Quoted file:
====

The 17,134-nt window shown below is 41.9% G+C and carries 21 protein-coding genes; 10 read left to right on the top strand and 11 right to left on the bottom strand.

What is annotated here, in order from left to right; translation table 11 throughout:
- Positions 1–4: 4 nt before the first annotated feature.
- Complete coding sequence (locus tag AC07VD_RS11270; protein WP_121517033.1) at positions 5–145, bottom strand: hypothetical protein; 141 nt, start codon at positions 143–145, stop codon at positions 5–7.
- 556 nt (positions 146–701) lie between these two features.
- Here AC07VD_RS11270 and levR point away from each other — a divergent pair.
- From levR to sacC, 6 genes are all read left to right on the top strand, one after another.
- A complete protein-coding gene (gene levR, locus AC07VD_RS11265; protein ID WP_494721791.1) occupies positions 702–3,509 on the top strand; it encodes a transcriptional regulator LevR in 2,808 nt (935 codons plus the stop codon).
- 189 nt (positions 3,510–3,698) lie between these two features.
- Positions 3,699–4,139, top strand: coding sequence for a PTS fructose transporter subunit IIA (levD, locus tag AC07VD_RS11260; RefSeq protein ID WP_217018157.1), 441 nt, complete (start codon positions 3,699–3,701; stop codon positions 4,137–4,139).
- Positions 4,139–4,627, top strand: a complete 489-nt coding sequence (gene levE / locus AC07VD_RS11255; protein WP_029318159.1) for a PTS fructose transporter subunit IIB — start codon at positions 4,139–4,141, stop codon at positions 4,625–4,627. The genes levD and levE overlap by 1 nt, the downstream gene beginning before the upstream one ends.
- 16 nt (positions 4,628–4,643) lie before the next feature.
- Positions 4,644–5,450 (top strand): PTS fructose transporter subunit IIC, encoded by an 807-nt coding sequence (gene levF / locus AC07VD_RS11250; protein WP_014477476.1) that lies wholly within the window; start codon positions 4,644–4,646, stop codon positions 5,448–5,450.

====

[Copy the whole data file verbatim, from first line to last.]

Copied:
The 17,134-nt window shown below is 41.9% G+C and carries 21 protein-coding genes; 10 read left to right on the top strand and 11 right to left on the bottom strand.

What is annotated here, in order from left to right; translation table 11 throughout:
- Positions 1–4: 4 nt before the first annotated feature.
- Complete coding sequence (locus tag AC07VD_RS11270; protein WP_121517033.1) at positions 5–145, bottom strand: hypothetical protein; 141 nt, start codon at positions 143–145, stop codon at positions 5–7.
- 556 nt (positions 146–701) lie between these two features.
- Here AC07VD_RS11270 and levR point away from each other — a divergent pair.
- From levR to sacC, 6 genes are all read left to right on the top strand, one after another.
- A complete protein-coding gene (gene levR, locus AC07VD_RS11265; protein ID WP_494721791.1) occupies positions 702–3,509 on the top strand; it encodes a transcriptional regulator LevR in 2,808 nt (935 codons plus the stop codon).
- 189 nt (positions 3,510–3,698) lie between these two features.
- Positions 3,699–4,139, top strand: coding sequence for a PTS fructose transporter subunit IIA (levD, locus tag AC07VD_RS11260; RefSeq protein ID WP_217018157.1), 441 nt, complete (start codon positions 3,699–3,701; stop codon positions 4,137–4,139).
- Positions 4,139–4,627, top strand: a complete 489-nt coding sequence (gene levE / locus AC07VD_RS11255; protein WP_029318159.1) for a PTS fructose transporter subunit IIB — start codon at positions 4,139–4,141, stop codon at positions 4,625–4,627. The genes levD and levE overlap by 1 nt, the downstream gene beginning before the upstream one ends.
- 16 nt (positions 4,628–4,643) lie before the next feature.
- Positions 4,644–5,450 (top strand): PTS fructose transporter subunit IIC, encoded by an 807-nt coding sequence (gene levF / locus AC07VD_RS11250; protein WP_014477476.1) that lies wholly within the window; start codon positions 4,644–4,646, stop codon positions 5,448–5,450.